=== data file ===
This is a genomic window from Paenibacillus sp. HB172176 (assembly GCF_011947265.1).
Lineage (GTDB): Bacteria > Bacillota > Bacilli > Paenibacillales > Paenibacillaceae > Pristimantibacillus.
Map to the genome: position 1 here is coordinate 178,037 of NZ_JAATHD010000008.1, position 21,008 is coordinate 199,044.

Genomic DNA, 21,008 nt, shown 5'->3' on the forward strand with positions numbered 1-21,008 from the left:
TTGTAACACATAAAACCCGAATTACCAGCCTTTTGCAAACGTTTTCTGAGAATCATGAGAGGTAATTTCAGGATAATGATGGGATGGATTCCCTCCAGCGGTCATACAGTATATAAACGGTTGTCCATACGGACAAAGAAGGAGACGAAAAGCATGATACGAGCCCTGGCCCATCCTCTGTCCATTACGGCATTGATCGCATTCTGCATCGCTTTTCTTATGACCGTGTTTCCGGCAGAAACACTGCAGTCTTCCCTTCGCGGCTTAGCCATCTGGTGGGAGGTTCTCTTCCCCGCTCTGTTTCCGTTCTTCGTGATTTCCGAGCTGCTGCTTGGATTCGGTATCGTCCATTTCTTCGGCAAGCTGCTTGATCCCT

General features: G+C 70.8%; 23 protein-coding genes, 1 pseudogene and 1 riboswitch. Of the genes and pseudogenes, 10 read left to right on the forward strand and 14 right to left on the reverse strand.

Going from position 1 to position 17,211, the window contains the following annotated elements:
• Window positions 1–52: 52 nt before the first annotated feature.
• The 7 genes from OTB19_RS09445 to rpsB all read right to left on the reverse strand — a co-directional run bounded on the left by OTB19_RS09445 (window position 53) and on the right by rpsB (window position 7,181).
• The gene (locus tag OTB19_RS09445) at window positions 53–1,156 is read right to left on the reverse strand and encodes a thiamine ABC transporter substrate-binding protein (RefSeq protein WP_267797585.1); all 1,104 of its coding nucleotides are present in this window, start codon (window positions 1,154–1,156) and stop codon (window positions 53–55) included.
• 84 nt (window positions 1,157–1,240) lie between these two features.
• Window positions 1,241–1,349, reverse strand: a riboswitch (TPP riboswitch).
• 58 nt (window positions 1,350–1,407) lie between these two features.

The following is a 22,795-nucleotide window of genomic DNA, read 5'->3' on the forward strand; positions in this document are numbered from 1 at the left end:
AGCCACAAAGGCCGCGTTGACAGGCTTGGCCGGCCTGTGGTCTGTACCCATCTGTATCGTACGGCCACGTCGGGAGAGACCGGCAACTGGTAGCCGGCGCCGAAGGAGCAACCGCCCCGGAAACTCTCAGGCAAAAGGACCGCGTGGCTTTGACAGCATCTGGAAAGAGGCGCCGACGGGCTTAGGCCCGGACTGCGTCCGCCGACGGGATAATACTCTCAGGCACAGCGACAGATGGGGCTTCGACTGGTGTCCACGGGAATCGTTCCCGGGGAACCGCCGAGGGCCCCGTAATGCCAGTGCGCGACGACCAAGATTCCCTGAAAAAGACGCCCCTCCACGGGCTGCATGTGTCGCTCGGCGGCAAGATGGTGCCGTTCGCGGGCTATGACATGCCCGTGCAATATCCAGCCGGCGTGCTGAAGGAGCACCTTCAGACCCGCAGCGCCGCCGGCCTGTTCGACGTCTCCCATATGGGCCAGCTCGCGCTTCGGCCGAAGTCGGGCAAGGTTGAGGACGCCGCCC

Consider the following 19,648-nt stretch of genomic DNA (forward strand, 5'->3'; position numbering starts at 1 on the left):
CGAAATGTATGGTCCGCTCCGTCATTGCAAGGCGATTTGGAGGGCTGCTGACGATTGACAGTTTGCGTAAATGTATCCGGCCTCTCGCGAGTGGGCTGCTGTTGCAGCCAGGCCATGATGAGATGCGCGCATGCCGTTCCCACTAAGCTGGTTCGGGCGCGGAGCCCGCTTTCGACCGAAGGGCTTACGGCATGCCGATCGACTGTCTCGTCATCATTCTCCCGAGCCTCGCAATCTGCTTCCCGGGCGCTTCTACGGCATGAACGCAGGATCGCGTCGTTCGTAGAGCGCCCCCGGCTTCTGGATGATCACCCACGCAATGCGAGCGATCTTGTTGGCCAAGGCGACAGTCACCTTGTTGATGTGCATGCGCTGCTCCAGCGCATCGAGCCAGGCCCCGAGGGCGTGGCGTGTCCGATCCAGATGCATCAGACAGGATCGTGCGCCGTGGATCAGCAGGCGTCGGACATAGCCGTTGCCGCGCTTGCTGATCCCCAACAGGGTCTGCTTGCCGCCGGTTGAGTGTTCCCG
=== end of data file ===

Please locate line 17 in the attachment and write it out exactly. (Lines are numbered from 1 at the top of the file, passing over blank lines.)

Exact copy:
CGAAATGTATGGTCCGCTCCGTCATTGCAAGGCGATTTGGAGGGCTGCTGACGATTGACAGTTTGCGTAAATGTATCCGGCCTCTCGCGAGTGGGCTGCTGTTGCAGCCAGGCCATGATGAGATGCGCGCATGCCGTTCCCACTAAGCTGGTTCGGGCGCGGAGCCCGCTTTCGACCGAAGGGCTTACGGCATGCCGATCGACTGTCTCGTCATCATTCTCCCGAGCCTCGCAATCTGCTTCCCGGGCGCTTCTACGGCATGAACGCAGGATCGCGTCGTTCGTAGAGCGCCCCCGGCTTCTGGATGATCACCCACGCAATGCGAGCGATCTTGTTGGCCAAGGCGACAGTCACCTTGTTGATGTGCATGCGCTGCTCCAGCGCATCGAGCCAGGCCCCGAGGGCGTGGCGTGTCCGATCCAGATGCATCAGACAGGATCGTGCGCCGTGGATCAGCAGGCGTCGGACATAGCCGTTGCCGCGCTTGCTGATCCCCAACAGGGTCTGCTTGCCGCCGGTTGAGTGTTCCCG